We are proud to share that we’re sponsoring the exciting documentary “Beep: a documentary history of video game sound”. They already have a huge list of key industry figures across the world lined up for interview, and we hope it will provide some great insights into the way audio for games has developed over the years. If you are involved in game audio in any capacity, we encourage you to get behind this brilliant project that will help explain what we do to the whole world.
Support the campaign here.
Winter is Coming
Recording good sounds is a great way to grow your Sound Design skills, but if you don’t keep yourself organised, it can become a nightmare when you’re trying to find a specific sound for a project. We kept this in mind recently when we had the fascinating opportunity to visit the archive museum of Australia’s national telephone network, the Victorian Telecommunications Museum. x
Telstra, once known as Telecom, was Australia’s national telephone network before it was privatised towards the end of last century. Fortunately for us, the new corporation saw some value in preserving history, giving us a fascinating insight into a whole range of fully function telecommunications devices from the earliest beginnings right through to current technology.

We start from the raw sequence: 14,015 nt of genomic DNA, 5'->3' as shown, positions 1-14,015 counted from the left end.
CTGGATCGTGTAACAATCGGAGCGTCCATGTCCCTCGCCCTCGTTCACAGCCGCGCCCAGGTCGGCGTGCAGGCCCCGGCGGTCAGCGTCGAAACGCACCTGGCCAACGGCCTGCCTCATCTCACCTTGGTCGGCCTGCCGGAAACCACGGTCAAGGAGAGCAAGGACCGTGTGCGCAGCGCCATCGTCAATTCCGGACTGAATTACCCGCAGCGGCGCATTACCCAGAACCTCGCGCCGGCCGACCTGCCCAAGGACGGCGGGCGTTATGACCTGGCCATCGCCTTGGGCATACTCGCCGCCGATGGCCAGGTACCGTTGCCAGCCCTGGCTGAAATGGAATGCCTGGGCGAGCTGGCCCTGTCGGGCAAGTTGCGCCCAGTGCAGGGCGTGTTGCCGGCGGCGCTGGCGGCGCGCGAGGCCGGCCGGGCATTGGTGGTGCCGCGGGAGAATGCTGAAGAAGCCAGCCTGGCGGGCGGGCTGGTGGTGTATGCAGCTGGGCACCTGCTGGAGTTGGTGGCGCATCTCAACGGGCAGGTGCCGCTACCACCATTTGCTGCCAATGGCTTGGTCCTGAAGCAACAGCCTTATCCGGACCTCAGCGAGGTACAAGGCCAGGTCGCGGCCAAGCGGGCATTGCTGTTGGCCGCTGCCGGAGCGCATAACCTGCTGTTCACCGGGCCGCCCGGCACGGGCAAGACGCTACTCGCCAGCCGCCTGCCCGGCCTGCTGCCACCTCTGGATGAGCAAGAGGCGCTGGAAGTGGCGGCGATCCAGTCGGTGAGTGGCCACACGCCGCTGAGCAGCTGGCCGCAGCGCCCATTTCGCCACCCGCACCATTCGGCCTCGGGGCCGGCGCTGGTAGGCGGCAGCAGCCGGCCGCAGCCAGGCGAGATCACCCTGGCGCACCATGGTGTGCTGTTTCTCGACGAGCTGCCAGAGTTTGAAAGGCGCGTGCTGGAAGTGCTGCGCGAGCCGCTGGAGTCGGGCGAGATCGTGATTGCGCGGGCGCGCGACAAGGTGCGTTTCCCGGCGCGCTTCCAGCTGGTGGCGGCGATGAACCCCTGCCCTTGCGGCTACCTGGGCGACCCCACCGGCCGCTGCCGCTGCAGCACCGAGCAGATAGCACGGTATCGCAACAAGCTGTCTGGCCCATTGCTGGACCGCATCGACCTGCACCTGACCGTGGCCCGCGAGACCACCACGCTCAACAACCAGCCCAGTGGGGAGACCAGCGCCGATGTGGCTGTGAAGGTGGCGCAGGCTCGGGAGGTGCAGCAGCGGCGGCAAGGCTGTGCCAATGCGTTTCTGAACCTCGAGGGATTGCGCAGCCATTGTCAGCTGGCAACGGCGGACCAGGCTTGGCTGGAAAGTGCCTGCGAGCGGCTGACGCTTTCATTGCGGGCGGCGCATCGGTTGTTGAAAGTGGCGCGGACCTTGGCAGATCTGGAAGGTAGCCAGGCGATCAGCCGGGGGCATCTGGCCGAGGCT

The biggest challenge when trying to record a collection like this is keeping yourself organised and making sure you prioritise your recordings to get the rarest or most interesting items first. Stephan had a similar challenge working solo when recording part of our Firearms Foley Collection in Lithgow, Australia. Fortunately, this time we had more hands available to get the job done and stay organised.
Before you get started on a project like this, it’s important to make sure the memory on all of your devices is completely clear, and you’ve got fully charged batteries.
Before recording the object itself, we dictate the same information onto our recording device. This means that later on, when we’re recording Object 5, 1950s telephone, created 1951, we have a nice and easy way to synchronise our photos and items. It also makes it much easier if we want to document additional information about an object, such as a volunteer telling us extra information, or other notes or paperwork.